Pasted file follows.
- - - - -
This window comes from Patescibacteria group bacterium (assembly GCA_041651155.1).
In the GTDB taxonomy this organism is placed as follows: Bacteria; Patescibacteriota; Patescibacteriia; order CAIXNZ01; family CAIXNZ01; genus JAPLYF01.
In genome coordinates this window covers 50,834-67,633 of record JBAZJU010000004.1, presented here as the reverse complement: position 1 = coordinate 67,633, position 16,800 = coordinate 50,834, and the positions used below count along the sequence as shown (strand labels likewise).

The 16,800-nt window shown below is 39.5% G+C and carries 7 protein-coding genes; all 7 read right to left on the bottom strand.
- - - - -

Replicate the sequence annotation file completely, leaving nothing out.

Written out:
This window comes from Patescibacteria group bacterium (assembly GCA_041651155.1).
In the GTDB taxonomy this organism is placed as follows: Bacteria; Patescibacteriota; Patescibacteriia; order CAIXNZ01; family CAIXNZ01; genus JAPLYF01.
In genome coordinates this window covers 50,834-67,633 of record JBAZJU010000004.1, presented here as the reverse complement: position 1 = coordinate 67,633, position 16,800 = coordinate 50,834, and the positions used below count along the sequence as shown (strand labels likewise).

The 16,800-nt window shown below is 39.5% G+C and carries 7 protein-coding genes; all 7 read right to left on the bottom strand.